“The Together for Birds Seed Grant was a wonderful opportunity to develop my ability to communicate conservation challenges,” Keir said. “The grant has heavily influenced my thinking about my future career and what is important when building broader coalitions for conservation. I am proud to have worked alongside some incredible ABC staff members who have highlighted the significance of celebrating and empowering innovative conservation work.”

Emma Childs: “Quilting the Future of Our Forests”

Emma Childs

Inspired by historic cooperative action across the South and the artistic and prophetic voices of groups like Gee's Bend Collective, Emma's project uses collaborative quilting as a container for creative conservation planning. The project will bring together small-scale landowners and ecologically minded individuals in North Carolina in the act of quilting, something Emma sees as representative of “so many wildlife management and habitat goals, trying to stitch together an array of landscapes and their varied uses and the needs placed upon them.”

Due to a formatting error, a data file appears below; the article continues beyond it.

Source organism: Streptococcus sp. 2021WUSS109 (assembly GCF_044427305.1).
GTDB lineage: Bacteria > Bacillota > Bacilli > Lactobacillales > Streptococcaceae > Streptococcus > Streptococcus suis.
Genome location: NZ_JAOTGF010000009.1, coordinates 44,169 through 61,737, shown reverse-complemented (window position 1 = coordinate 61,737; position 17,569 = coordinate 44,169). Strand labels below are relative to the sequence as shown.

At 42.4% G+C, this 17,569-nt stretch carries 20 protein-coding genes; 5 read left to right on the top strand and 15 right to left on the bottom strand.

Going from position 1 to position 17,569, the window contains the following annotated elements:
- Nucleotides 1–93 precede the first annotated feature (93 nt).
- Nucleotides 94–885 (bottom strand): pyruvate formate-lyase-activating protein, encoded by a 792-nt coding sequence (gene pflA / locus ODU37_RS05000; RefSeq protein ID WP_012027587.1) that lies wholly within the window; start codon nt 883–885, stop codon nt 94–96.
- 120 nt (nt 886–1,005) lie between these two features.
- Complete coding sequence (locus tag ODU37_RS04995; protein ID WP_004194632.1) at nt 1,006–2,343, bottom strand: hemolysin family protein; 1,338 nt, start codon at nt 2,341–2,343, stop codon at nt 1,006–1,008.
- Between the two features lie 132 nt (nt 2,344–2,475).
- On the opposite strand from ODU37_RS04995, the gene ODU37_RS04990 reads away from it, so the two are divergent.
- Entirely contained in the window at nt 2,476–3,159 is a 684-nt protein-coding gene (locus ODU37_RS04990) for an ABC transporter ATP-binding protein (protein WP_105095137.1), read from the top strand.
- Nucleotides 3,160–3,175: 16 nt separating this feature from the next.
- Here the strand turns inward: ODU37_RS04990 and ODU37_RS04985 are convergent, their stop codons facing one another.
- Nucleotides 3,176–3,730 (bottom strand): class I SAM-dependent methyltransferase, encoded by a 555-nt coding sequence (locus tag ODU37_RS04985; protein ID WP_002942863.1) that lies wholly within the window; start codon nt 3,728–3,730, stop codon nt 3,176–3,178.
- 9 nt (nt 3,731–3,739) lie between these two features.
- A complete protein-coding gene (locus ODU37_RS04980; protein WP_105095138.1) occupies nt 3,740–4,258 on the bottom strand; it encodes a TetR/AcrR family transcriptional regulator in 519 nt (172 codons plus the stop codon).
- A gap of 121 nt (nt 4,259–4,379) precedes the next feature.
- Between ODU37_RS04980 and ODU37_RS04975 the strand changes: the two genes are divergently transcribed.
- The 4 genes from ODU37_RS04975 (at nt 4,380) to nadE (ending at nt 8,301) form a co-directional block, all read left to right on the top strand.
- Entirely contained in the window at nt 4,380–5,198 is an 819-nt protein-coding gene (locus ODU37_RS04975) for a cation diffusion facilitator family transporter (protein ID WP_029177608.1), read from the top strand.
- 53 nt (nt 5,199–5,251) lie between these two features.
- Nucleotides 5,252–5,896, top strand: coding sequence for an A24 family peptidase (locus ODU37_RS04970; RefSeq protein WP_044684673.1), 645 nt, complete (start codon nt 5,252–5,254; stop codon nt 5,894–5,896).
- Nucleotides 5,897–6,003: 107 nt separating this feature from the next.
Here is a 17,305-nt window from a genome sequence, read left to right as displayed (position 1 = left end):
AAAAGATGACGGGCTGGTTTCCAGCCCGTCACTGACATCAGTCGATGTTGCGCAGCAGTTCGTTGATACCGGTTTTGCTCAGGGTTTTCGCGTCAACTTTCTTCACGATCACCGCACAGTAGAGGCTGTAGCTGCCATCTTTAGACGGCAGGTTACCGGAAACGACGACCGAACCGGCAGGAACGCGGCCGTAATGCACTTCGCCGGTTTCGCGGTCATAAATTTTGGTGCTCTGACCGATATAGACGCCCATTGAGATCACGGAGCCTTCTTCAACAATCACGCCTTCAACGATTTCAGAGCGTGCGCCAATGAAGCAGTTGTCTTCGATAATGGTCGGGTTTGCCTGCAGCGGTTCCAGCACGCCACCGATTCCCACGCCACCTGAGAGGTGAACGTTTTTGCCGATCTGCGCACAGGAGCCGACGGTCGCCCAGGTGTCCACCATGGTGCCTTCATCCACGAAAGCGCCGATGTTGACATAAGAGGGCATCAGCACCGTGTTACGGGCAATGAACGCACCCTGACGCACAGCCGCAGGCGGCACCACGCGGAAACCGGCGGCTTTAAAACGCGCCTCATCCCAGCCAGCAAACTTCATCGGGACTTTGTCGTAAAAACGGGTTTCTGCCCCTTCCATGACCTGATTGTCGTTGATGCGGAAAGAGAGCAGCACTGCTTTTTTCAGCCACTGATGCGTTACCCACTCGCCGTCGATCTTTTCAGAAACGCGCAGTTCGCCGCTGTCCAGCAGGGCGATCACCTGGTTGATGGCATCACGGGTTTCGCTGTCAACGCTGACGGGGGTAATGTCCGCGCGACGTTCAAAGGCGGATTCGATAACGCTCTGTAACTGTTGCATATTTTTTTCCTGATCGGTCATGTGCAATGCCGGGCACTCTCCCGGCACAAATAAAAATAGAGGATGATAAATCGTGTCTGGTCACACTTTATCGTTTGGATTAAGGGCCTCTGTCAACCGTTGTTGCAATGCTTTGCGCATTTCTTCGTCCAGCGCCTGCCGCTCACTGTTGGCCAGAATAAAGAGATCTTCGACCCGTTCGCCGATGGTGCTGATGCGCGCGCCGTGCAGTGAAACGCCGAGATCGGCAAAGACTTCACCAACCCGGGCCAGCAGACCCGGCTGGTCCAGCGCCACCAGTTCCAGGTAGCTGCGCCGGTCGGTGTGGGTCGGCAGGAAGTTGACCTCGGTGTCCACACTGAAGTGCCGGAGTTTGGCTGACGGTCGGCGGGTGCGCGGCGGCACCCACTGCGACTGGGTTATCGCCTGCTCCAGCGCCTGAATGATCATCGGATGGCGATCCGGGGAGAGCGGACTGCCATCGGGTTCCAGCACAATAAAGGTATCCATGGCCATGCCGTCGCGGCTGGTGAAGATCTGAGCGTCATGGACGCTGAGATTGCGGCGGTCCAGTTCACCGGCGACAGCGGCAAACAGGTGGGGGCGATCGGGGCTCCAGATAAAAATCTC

Participants will assist in creating the top quilt piecing and design, which uses specific measurements based on GIS imagery of the region, uniting sewn textile art and online cartographic art practices. The design has parallels to the work of shaping the kinds of ecosystems participants believe the Southeast needs. Emma's project — acknowledging development, urban sprawl, fragmentation, systemic racism, climate change, and the loss of forestland as significant threats to North Carolina's bird habitat — sees the well-being and flourishing of our avian and human communities as inextricably linked. The project opens the door to more community-engaged education about land use, avian conservation, and ecological forest management. 

“I could not be more delighted to work with American Bird Conservancy and the beautifully intertwined network of forest landowners in North Carolina to highlight all the good work that is already happening on the ground,” Emma said. “I hope the act of gathering folks together to talk, brainstorm, and sew expands our imagination for land management that crosses private property lines and envisions ‘home' as a concept that is stitched together with love for all species.”

Emma was a 2022 ABC Conservation and Justice Fellowship finalist.

Binta Dixon: “Walking the Road with Cardinals”

Binta Dixon

Binta is writing a reflective essay exploring the ideas of “home” and the associated feelings and memories birds can evoke. Binta's writing focuses on personal experiences in North Carolina, the food justice movement, and the lessons we can learn from the birds in the places we call home.